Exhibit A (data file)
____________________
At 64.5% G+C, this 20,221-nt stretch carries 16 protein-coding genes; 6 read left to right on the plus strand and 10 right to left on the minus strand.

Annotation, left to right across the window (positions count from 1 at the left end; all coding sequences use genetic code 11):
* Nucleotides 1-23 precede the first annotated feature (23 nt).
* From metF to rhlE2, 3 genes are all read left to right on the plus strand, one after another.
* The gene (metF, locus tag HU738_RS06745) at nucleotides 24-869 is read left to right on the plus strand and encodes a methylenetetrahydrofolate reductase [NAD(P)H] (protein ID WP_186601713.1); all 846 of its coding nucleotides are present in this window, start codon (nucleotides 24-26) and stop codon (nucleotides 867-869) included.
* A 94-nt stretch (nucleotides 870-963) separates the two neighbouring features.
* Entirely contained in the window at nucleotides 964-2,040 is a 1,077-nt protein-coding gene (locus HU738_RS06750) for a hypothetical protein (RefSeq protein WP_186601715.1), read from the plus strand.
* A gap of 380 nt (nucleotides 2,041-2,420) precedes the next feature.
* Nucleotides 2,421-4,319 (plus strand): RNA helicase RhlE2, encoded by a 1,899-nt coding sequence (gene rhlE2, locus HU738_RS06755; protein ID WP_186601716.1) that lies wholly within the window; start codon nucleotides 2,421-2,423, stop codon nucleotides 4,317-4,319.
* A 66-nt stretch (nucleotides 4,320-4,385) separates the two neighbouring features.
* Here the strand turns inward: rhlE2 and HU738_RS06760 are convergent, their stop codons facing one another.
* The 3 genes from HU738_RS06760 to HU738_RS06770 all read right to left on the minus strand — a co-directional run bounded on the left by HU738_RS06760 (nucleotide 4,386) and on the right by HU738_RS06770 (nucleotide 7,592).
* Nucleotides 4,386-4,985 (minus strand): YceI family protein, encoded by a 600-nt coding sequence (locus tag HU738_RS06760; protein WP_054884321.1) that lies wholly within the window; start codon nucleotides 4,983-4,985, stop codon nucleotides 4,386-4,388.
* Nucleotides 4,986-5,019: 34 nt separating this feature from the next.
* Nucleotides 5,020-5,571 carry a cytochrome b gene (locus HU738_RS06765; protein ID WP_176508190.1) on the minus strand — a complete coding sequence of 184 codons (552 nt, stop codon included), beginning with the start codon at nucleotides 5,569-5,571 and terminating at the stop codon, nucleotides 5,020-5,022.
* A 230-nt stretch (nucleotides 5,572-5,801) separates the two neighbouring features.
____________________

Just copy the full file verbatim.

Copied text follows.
At 64.5% G+C, this 20,221-nt stretch carries 16 protein-coding genes; 6 read left to right on the plus strand and 10 right to left on the minus strand.

Annotation, left to right across the window (positions count from 1 at the left end; all coding sequences use genetic code 11):
* Nucleotides 1-23 precede the first annotated feature (23 nt).
* From metF to rhlE2, 3 genes are all read left to right on the plus strand, one after another.
* The gene (metF, locus tag HU738_RS06745) at nucleotides 24-869 is read left to right on the plus strand and encodes a methylenetetrahydrofolate reductase [NAD(P)H] (protein ID WP_186601713.1); all 846 of its coding nucleotides are present in this window, start codon (nucleotides 24-26) and stop codon (nucleotides 867-869) included.
* A 94-nt stretch (nucleotides 870-963) separates the two neighbouring features.
* Entirely contained in the window at nucleotides 964-2,040 is a 1,077-nt protein-coding gene (locus HU738_RS06750) for a hypothetical protein (RefSeq protein WP_186601715.1), read from the plus strand.
* A gap of 380 nt (nucleotides 2,041-2,420) precedes the next feature.
* Nucleotides 2,421-4,319 (plus strand): RNA helicase RhlE2, encoded by a 1,899-nt coding sequence (gene rhlE2, locus HU738_RS06755; protein ID WP_186601716.1) that lies wholly within the window; start codon nucleotides 2,421-2,423, stop codon nucleotides 4,317-4,319.
* A 66-nt stretch (nucleotides 4,320-4,385) separates the two neighbouring features.
* Here the strand turns inward: rhlE2 and HU738_RS06760 are convergent, their stop codons facing one another.
* The 3 genes from HU738_RS06760 to HU738_RS06770 all read right to left on the minus strand — a co-directional run bounded on the left by HU738_RS06760 (nucleotide 4,386) and on the right by HU738_RS06770 (nucleotide 7,592).
* Nucleotides 4,386-4,985 (minus strand): YceI family protein, encoded by a 600-nt coding sequence (locus tag HU738_RS06760; protein WP_054884321.1) that lies wholly within the window; start codon nucleotides 4,983-4,985, stop codon nucleotides 4,386-4,388.
* Nucleotides 4,986-5,019: 34 nt separating this feature from the next.
* Nucleotides 5,020-5,571 carry a cytochrome b gene (locus HU738_RS06765; protein ID WP_176508190.1) on the minus strand — a complete coding sequence of 184 codons (552 nt, stop codon included), beginning with the start codon at nucleotides 5,569-5,571 and terminating at the stop codon, nucleotides 5,020-5,022.
* A 230-nt stretch (nucleotides 5,572-5,801) separates the two neighbouring features.